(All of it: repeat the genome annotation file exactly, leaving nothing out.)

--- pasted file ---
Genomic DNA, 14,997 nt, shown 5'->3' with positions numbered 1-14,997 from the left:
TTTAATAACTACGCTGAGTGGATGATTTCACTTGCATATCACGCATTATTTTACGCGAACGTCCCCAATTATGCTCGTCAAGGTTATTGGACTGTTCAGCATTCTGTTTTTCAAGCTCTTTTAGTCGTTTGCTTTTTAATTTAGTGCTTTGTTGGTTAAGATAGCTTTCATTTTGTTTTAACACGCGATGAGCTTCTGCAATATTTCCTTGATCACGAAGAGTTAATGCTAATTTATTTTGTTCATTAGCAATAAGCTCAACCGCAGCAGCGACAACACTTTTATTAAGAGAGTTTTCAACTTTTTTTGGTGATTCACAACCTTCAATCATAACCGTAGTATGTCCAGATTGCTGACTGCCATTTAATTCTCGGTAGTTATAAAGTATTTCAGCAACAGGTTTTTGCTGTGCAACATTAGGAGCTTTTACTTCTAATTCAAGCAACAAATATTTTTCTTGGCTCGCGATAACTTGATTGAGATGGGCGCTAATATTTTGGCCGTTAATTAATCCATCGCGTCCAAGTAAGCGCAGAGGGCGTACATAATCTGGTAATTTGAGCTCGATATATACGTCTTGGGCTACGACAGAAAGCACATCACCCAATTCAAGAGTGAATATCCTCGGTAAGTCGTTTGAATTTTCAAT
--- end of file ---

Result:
Genomic DNA, 14,997 nt, shown 5'->3' with positions numbered 1-14,997 from the left:
TTTAATAACTACGCTGAGTGGATGATTTCACTTGCATATCACGCATTATTTTACGCGAACGTCCCCAATTATGCTCGTCAAGGTTATTGGACTGTTCAGCATTCTGTTTTTCAAGCTCTTTTAGTCGTTTGCTTTTTAATTTAGTGCTTTGTTGGTTAAGATAGCTTTCATTTTGTTTTAACACGCGATGAGCTTCTGCAATATTTCCTTGATCACGAAGAGTTAATGCTAATTTATTTTGTTCATTAGCAATAAGCTCAACCGCAGCAGCGACAACACTTTTATTAAGAGAGTTTTCAACTTTTTTTGGTGATTCACAACCTTCAATCATAACCGTAGTATGTCCAGATTGCTGACTGCCATTTAATTCTCGGTAGTTATAAAGTATTTCAGCAACAGGTTTTTGCTGTGCAACATTAGGAGCTTTTACTTCTAATTCAAGCAACAAATATTTTTCTTGGCTCGCGATAACTTGATTGAGATGGGCGCTAATATTTTGGCCGTTAATTAATCCATCGCGTCCAAGTAAGCGCAGAGGGCGTACATAATCTGGTAATTTGAGCTCGATATATACGTCTTGGGCTACGACAGAAAGCACATCACCCAATTCAAGAGTGAATATCCTCGGTAAGTCGTTTGAATTTTCAAT